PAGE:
As Dave and I paddled down the Hudson River we began to see more and more buildings. The buildings got taller and taller. Trains rumbled down each side of the river. Cars whizzed overhead on bridges. Dave and I looked at each other and he said, “We are a long ways away from the wilderness.” We had entered New York City. Over 8 million people live here.
We decided to take a route around Manhattan Island, turning off of the Hudson River and onto the Harlem River. The Harlem River looped around to the east and south. We only saw a couple of boats on the Harlem River. There was a constant hum of cars driving on either side of the river.
The Harlem River emptied into the East River and we were in the heart of the city. Here, seven people in three canoes met us. They were from the North Brooklyn Boat Club. We were so happy to see them. They escorted us to their boathouse and showed us the sights. It was exciting to see the Empire State Building from the water. We ended our day sitting around an outdoor fire, eating delicious food and telling stories at the boat club.
The next day was one of the most challenging of the expedition. We left early in the morning to catch the outgoing tide, paddling past Manhattan during rush hour. Ferries zoomed back and forth across the East River. People ran along the water’s edge, getting their morning exercise. People on bicycles and in cars rushed to work. We turned on our VHF radio so that we could hear what the ferry captains were saying to each other. We paddled along the side, keeping an eye out for boat wake (waves made from fast-moving boats). We took a minute to admire the Brooklyn Bridge as we passed under it.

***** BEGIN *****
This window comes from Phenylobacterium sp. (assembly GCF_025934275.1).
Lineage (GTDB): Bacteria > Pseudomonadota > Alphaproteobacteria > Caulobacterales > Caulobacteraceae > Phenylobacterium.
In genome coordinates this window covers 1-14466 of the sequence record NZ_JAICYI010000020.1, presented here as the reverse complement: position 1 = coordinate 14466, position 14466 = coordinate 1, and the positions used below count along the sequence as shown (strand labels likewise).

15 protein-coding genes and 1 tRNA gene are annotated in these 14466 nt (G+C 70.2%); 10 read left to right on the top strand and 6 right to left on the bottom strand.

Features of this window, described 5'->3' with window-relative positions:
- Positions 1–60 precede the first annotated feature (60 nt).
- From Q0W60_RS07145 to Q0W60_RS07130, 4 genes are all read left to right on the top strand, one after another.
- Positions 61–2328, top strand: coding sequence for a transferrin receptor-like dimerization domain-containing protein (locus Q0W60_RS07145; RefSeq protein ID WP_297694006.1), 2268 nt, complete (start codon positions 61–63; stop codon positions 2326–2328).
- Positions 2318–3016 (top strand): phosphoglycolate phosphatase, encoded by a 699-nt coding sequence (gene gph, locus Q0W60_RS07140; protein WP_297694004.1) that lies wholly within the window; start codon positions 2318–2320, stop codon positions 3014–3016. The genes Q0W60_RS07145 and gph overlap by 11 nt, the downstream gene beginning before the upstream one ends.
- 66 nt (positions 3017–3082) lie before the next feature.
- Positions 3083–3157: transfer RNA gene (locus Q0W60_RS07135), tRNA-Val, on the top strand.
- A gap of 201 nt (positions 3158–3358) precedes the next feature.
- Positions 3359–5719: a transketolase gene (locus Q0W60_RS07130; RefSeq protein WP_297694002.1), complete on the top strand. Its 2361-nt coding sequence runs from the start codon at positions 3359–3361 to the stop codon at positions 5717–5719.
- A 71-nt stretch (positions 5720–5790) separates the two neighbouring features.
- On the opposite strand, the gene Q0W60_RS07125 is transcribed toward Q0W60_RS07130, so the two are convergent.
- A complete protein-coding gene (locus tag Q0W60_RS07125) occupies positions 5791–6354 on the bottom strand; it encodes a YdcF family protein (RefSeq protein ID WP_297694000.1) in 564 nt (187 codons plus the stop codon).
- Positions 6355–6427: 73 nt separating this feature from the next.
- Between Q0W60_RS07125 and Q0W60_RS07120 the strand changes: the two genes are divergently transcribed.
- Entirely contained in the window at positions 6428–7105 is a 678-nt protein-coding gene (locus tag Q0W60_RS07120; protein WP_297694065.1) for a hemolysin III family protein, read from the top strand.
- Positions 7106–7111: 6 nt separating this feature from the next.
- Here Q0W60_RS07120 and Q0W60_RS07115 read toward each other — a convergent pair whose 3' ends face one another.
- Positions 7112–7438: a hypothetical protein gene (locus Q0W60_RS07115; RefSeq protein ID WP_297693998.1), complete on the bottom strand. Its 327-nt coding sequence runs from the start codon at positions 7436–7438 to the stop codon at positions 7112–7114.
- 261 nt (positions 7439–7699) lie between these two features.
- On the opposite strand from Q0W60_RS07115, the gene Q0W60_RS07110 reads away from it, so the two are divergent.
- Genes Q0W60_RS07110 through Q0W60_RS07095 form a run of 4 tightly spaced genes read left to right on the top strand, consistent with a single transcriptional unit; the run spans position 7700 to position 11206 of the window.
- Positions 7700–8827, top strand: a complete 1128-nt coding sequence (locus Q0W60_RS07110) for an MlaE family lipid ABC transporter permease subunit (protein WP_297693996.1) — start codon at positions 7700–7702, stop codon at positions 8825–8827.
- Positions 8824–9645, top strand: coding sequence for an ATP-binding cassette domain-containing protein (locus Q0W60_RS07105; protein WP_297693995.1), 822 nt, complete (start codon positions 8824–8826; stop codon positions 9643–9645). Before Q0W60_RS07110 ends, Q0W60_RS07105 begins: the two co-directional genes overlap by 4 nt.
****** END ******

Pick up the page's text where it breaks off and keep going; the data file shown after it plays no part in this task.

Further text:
Past the tip of Manhattan, we could see One World Trade Center towering above all the other tall buildings. We made our way towards the Liberty Island. We paddled as close as we could get, admiring the Statue of Liberty from the water. This was as close as either of us had ever come to the Lady Liberty. Did you know that the Statue of Liberty was a gift of friendship from the people of France? The statue was dedicated by President Grover Cleveland in 1886. She is a universal symbol of freedom and democracy.
Our journey for the day was not done at Liberty Island. We continued on through New York Harbor—passing massive cargo ships tied off to docks. At one point we had to pull over between two large ships at docks as a ship traveled down the tight channel past us. We made our way onto a smaller waterway called Arthur Kill and breathed a sigh of relief. Our trip through New York City was over. It was exciting and fun, but a little scary at the same time. This was a challenging and dangerous place to paddle. We have reached a milestone in our journey. We have just under 20 days to get to Washington D.C.